On admission to the hospital, MRI of the brain and orbits with contrast and fat suppression was unremarkable (Fig. 1A, B). Lumbar puncture revealed a cerebrospinal fluid glucose of 65 mg/dL (normal 40–75 mg/dL), protein of 80 mg/dL (normal 18–53 mg/dL), and 2 white blood cells/mL. The opening pressure was 14 cm of water. Hematologic studies that were either normal or negative included erythrocyte sedmentation rate, C-reactive protein, drug screen, AQP4, angiotensin-converting-enzyme, venereal disease research laboratory, HIV, toxoplasmosis, hepatitis panel, T4, and an electrolyte panel. The vitamin B12 level was on the lower side of the laboratory's normal range at 440 ng/mL. The patient was placed on a standard hospital diet and given 1 gram of intravenous methylprednisolone for presumed bilateral inflammatory optic neuropathy. After her first dose of intravenous steroids, the patient's speech and thoughts became incoherent. The steroids were discontinued. Over the next several days, she became progressively more restless and encephalopathic. Although the psychiatry service did not believe this was related to her schizoaffective disorder, they nevertheless changed her psychotropic medications from ziprasidone to olanzapine. Six days into her admission, MRI of the brain revealed interval development of increased T2 signal in the mammillary bodies, periaqueductal gray matter, and hypothalamus with contrast enhancement of the mammillary bodies (Fig. 1C, D). These findings were consistent with WE. Serum thiamine levels were undetectable. Other abnormally low laboratory values included folate (2.1 ng/mL; normal >5.9 ng/mL), potassium (2.9 mM/L; normal 3.0–4.5 mM/L), magnesium (1.6 mg/dL; normal 1.7–2.5 mg/dL), and protein (5.0 g/dL; normal 6.0–8.3 g/dL). She had developed a fine horizontal gaze-evoked jerk nystagmus present in both directions of lateral gaze. The patient was started on thiamine (1.5 g daily intravenous for 2 days, followed by 500 mg intravenously for 5 days, followed by 100 mg oral daily indefinitely), folic acid (1 mg oral daily), a daily multivitamin, electrolyte repletion, and a high calorie diet. Within 1 week, her mental status improved, as did her visual acuity to 20/100 in each eye.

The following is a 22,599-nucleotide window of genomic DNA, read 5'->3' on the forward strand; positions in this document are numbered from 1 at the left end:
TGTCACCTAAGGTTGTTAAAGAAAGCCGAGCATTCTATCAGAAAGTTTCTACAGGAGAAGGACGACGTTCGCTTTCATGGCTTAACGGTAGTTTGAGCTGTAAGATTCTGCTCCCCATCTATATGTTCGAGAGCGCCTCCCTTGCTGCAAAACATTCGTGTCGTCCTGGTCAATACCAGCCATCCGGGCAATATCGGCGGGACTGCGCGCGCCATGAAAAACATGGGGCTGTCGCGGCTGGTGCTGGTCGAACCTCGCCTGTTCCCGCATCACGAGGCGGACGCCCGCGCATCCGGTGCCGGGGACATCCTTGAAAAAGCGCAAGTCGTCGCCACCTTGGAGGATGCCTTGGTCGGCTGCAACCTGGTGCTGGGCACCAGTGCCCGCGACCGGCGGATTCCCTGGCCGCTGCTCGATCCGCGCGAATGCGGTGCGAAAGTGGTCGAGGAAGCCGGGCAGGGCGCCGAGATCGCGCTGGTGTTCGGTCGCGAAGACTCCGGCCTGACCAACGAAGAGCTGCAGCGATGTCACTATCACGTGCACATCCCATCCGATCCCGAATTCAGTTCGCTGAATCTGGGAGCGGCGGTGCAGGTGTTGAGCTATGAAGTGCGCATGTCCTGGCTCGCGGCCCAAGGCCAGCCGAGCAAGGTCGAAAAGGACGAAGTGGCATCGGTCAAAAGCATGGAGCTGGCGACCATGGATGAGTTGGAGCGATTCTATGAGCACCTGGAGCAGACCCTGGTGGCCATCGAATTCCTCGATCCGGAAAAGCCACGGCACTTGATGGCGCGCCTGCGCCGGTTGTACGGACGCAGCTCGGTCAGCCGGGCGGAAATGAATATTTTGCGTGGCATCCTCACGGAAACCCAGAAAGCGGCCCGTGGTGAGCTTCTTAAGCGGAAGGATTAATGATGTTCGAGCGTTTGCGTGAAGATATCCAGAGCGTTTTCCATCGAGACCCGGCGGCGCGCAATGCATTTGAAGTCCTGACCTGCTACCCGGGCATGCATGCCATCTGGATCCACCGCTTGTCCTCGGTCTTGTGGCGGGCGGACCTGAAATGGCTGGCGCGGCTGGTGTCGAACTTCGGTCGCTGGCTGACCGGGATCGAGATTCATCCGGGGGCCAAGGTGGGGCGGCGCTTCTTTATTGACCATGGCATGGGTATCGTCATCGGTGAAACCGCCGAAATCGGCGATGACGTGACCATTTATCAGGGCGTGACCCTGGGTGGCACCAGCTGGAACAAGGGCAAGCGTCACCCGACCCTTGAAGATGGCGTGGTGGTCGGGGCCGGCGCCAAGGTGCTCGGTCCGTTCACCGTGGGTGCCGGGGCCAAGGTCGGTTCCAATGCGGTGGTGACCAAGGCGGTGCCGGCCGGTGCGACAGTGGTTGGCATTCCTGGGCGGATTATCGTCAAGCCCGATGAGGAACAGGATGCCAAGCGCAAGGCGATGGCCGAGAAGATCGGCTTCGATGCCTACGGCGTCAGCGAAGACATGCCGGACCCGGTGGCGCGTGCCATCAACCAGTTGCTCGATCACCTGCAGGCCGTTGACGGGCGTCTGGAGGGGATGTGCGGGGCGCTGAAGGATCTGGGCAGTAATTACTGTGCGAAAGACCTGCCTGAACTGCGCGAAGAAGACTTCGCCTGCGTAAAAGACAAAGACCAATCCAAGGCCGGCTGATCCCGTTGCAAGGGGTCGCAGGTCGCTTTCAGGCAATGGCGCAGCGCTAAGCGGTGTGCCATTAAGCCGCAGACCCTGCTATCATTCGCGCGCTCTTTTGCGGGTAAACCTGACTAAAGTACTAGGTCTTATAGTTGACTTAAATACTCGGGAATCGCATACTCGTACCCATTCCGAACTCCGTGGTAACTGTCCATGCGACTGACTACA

In our patient with WE, optic neuropathy was the prominent presenting clinical feature. Initially, she had neither the classic clinical triad nor a diagnostic MRI of WE. Refeeding and administration of corticosteroids were associated with unmasking of the encephalopathy. The diagnosis of WE was made 1 week later with characteristic MRI findings, undetectable serum thiamine levels, and clinical improvement with proper nutrition and thiamine supplementation.